Multitudes by Lucy Caldwell is September’s Irish Times Book Club selection. The Belfast author’s short story collection, published by Faber in May, was described by Young Skins author Colin Barrett in The Irish Times as “a lively, humane book, gritty but wholehearted, and it offers an ultimately optimistic, progressive vision for the city of Belfast and the women who come from there, while never forgetting what has come before.
“Caldwell is not a writer who cultivates bleakness for its own sake, and the tone that ultimately prevails throughout Multitudes is one of tentative defiance, of a kind of celebratory bittersweetness and a refusal to finally bow to adversity.
“Set almost entirely in Belfast, featuring a succession of young female protagonists, and ordered in rough accordance with the the narrators’ ages, the stories in Multitudes collectively work as a sort of kaleidoscopic bildungsroman, tracing the archetypal milestones and tribulations of the various characters’ lives as they come of age in the city in the pre-Good Friday Agreement era.”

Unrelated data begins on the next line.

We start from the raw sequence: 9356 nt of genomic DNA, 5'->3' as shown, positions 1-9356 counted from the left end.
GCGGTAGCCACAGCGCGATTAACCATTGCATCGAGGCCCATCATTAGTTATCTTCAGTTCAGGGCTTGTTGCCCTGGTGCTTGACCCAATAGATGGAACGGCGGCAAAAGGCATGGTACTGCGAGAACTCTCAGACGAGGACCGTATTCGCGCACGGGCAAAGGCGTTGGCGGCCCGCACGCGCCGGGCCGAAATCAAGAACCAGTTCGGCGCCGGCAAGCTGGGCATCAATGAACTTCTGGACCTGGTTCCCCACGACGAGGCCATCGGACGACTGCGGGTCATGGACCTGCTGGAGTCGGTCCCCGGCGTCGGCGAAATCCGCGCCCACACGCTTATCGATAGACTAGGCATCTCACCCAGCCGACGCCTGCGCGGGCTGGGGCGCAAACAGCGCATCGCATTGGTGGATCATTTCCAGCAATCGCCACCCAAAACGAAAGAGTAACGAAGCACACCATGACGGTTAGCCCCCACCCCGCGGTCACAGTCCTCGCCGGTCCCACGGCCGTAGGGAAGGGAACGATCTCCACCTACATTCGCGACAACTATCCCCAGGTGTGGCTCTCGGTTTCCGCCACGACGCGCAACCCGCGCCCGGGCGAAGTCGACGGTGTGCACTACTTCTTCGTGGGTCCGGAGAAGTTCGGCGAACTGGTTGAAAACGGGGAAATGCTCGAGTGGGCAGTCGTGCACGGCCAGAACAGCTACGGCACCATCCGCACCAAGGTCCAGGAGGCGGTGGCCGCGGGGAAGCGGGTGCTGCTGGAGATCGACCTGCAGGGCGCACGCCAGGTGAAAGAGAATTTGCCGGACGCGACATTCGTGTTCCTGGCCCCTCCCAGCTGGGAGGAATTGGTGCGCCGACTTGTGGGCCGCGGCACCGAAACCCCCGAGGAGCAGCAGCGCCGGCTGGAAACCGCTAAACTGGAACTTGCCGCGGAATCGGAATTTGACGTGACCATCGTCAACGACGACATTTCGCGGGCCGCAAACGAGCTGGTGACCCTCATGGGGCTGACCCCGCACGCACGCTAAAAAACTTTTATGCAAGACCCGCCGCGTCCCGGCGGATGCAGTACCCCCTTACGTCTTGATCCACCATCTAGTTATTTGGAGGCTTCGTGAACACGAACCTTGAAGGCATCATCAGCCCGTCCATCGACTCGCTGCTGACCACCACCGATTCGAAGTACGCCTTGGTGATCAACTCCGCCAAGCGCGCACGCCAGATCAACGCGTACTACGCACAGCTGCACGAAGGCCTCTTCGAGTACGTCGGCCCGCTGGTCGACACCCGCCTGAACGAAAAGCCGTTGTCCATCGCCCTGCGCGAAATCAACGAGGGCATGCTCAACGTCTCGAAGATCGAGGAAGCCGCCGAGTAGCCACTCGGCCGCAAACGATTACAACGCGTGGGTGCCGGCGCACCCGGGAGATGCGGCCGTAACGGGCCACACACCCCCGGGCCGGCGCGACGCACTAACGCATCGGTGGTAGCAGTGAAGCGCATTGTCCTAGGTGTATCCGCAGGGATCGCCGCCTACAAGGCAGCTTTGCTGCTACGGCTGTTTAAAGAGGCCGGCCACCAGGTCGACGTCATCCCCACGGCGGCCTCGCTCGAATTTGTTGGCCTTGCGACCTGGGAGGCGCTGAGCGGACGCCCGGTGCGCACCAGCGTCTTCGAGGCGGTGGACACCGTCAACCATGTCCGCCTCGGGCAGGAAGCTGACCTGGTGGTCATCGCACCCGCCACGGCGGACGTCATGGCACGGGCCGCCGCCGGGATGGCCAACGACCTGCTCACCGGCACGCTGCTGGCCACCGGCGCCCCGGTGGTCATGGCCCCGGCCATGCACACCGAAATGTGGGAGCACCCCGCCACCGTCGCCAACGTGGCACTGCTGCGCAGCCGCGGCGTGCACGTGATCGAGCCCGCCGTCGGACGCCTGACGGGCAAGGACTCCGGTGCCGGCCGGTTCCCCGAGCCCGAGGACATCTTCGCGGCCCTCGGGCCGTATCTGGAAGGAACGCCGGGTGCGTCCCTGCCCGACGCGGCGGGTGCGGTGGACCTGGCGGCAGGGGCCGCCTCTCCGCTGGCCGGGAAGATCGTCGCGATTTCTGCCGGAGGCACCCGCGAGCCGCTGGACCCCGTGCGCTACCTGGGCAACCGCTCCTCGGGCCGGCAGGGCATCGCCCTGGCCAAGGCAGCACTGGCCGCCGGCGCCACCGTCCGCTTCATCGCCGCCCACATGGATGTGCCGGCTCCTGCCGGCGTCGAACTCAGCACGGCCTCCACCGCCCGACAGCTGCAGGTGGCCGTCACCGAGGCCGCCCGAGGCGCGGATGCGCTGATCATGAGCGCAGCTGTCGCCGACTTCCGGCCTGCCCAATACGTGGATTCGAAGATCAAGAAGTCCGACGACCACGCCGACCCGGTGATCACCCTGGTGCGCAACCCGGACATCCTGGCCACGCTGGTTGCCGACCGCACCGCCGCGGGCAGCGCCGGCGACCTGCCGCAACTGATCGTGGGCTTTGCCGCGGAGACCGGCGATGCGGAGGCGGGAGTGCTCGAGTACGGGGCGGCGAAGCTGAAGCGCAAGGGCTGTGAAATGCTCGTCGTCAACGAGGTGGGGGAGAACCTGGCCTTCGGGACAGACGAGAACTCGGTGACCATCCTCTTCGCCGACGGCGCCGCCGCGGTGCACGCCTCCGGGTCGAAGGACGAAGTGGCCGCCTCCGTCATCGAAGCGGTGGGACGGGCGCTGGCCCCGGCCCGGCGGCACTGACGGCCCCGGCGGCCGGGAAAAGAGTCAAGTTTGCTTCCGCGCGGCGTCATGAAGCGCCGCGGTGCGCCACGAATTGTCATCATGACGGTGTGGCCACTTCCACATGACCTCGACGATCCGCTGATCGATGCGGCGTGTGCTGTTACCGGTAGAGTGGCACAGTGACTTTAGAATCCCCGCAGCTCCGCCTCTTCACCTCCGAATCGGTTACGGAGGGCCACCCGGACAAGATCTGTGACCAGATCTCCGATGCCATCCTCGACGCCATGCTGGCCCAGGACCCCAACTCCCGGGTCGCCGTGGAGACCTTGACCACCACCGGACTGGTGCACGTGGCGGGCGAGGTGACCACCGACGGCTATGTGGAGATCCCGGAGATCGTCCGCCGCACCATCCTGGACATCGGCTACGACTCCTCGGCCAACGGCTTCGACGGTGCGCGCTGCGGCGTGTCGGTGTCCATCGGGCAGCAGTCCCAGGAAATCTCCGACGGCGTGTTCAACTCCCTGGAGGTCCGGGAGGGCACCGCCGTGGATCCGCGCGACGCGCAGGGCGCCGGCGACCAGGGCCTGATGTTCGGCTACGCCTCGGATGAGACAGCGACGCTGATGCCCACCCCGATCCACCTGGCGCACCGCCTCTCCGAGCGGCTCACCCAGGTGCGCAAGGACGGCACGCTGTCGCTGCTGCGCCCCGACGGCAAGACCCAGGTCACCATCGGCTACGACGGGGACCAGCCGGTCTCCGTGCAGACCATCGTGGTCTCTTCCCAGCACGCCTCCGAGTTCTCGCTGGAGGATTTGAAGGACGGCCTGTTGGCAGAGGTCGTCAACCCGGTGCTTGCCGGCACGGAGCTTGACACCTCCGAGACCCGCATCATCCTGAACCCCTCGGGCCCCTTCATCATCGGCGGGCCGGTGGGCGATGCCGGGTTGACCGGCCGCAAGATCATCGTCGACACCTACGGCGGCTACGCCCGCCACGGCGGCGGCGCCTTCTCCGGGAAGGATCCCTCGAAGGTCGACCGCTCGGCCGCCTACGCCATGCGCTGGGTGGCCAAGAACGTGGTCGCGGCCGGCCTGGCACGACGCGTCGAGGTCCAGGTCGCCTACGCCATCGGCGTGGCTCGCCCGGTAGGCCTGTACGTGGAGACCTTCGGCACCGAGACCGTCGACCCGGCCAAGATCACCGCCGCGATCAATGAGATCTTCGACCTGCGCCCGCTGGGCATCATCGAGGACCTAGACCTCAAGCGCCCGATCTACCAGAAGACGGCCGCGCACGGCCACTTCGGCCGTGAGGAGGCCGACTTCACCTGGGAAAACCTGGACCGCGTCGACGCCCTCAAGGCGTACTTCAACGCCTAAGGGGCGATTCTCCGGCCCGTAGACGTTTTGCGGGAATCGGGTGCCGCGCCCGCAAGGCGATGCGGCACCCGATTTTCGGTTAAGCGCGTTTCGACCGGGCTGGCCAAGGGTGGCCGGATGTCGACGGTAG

The Sunday Times review said: “Anyone who thinks adolescence is a happy experience should read Lucy Caldwell’s Multitudes, a series of stories about girlhood set mainly in Belfast around the time of the Troubles. Thirteen is a memorably grim tale featuring a miserable birthday party and a near rape, but most of these pieces (in a book neatly structured so that the various protagonists are older in each one, adding up to a composite whole) have something bleak or queasy in them. Caldwell captures every last sob and spew in a book redeemed by its underlying resilience and exhilarating vividness.”
Kevin Power in the Sunday Business Post wrote: “While the Young Turks and Tukesses of Irish Lit are all about the linguistic fireworks, Caldwell writes an understated, conversational prose that never advertises itself unduly.